hold your horses
hold your horses
- to wait
- to be patient
- to hold on
- used for telling someone who is getting ahead of themselves to stop and consider their action or decision
- Hold your horses! We have not won yet, so don’t start celebrating.
- Hold your horses, will you! Let’s have a discussion on this first before we jump to conclusions.
- We haven’t quite finished yet. Hold your horses till we complete this last bit.
- Hold your horses! I never said I would be part of your plan.
- Just hold your horses till we have an official communication, then you can let the news out.
- We are getting late to go to the ceremony and mom is still yelling, “Hold your horses!“.
- Please hold your horses. Three people are already in the queue before you.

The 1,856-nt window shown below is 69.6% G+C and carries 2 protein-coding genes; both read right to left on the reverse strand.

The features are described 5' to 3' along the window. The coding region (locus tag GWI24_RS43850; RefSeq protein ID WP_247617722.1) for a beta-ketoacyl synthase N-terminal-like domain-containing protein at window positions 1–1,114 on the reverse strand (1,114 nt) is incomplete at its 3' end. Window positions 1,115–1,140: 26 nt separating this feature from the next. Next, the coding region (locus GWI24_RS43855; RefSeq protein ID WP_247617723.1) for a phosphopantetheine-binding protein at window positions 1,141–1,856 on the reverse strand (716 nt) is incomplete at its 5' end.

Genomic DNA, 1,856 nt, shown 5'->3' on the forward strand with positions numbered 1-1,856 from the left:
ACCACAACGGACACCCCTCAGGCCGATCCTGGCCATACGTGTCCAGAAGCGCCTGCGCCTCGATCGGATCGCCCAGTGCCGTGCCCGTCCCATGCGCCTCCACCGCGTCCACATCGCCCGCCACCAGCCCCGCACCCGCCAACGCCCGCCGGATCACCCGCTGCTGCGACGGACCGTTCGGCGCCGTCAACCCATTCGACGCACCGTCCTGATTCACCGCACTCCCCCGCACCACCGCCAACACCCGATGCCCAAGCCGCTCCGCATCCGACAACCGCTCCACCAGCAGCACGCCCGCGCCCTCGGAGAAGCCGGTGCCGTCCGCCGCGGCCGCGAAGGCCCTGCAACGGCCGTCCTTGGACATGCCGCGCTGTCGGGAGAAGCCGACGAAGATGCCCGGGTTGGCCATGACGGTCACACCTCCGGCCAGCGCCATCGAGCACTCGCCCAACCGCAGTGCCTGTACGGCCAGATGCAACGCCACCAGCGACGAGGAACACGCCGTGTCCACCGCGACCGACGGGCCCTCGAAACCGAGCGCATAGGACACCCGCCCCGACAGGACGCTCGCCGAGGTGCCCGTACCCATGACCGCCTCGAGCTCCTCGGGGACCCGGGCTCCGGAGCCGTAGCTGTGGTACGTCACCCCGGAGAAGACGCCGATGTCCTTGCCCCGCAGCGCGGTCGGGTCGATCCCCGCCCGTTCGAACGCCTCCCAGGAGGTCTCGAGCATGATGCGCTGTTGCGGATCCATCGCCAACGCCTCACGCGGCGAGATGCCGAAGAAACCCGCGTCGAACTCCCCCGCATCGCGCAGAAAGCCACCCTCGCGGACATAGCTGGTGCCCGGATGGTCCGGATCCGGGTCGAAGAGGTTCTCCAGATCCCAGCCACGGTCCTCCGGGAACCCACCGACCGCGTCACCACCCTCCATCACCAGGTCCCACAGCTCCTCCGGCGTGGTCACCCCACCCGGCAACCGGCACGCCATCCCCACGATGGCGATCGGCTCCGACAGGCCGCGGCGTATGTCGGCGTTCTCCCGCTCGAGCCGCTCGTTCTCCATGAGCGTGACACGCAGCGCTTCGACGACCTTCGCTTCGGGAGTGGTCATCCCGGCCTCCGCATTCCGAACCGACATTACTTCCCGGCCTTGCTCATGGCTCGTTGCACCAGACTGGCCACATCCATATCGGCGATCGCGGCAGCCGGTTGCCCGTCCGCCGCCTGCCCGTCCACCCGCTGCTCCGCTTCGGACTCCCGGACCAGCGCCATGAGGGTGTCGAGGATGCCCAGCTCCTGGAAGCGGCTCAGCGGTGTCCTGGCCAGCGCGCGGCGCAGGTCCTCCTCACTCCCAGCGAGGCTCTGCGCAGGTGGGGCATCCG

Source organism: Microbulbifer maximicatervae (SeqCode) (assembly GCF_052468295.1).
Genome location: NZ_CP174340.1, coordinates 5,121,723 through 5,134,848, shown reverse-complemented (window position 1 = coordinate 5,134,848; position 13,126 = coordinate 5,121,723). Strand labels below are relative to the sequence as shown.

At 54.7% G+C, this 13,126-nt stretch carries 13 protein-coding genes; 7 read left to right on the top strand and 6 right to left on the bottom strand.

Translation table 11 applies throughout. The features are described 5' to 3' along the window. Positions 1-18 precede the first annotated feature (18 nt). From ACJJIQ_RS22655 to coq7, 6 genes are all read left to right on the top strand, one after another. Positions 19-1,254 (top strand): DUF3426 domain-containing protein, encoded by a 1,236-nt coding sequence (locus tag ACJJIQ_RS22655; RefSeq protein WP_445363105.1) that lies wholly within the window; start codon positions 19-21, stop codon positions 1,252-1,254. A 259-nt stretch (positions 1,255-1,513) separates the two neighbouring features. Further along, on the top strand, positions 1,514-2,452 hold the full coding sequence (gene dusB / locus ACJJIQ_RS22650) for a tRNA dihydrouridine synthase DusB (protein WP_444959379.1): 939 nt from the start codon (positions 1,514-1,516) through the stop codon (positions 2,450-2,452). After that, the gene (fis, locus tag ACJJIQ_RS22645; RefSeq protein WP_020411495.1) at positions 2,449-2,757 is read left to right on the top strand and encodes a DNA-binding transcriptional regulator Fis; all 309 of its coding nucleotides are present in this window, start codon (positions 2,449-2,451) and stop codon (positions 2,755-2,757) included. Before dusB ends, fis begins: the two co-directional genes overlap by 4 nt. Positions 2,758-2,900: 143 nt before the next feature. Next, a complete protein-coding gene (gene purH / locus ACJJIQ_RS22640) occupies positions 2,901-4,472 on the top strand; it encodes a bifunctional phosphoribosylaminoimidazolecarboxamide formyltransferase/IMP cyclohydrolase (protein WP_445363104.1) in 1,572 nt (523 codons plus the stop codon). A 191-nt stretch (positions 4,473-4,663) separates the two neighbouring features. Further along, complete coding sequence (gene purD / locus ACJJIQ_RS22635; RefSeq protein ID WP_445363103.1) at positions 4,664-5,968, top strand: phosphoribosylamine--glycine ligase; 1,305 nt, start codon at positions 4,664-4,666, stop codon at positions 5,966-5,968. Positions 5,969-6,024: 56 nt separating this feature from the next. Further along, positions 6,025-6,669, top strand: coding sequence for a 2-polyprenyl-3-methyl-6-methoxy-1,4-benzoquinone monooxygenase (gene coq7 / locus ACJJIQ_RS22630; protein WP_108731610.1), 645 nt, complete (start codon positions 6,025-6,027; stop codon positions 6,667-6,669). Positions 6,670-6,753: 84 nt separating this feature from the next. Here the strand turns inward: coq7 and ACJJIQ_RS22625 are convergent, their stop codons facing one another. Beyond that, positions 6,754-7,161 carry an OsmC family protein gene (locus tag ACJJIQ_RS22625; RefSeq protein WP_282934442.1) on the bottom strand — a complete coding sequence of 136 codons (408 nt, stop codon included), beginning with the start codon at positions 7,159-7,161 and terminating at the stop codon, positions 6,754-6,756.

This phrase originated in the USA during the 1800s. It was originally written as “hold your hosses” in keeping with the American slang term “hoss” for a horse. The current form came in 1939.
Share your thoughts3 Thoughts
I stumbled upon this when I was looking for an english idiom that has a similar meaning to a german idiom being "Immer langsam mit den jungen Pferden" [= "always slowly/careful with the young horses"] and it has a very similar meaning to this one, interesting how different idioms of different languages use a similar picture to convey a message.
- Lotte May 14, 2021
My reading it is comes from when people used horses like we now use cars; so it meant please put on the brakes and hold your horses!
- A reader September 14, 2019
You're excellent, great job! For God’s sake, hold your horses! Don’t jump to conclusions like that. How can you condemn him like that without any solid proof.
- Antonio M. Araujo September 20, 2016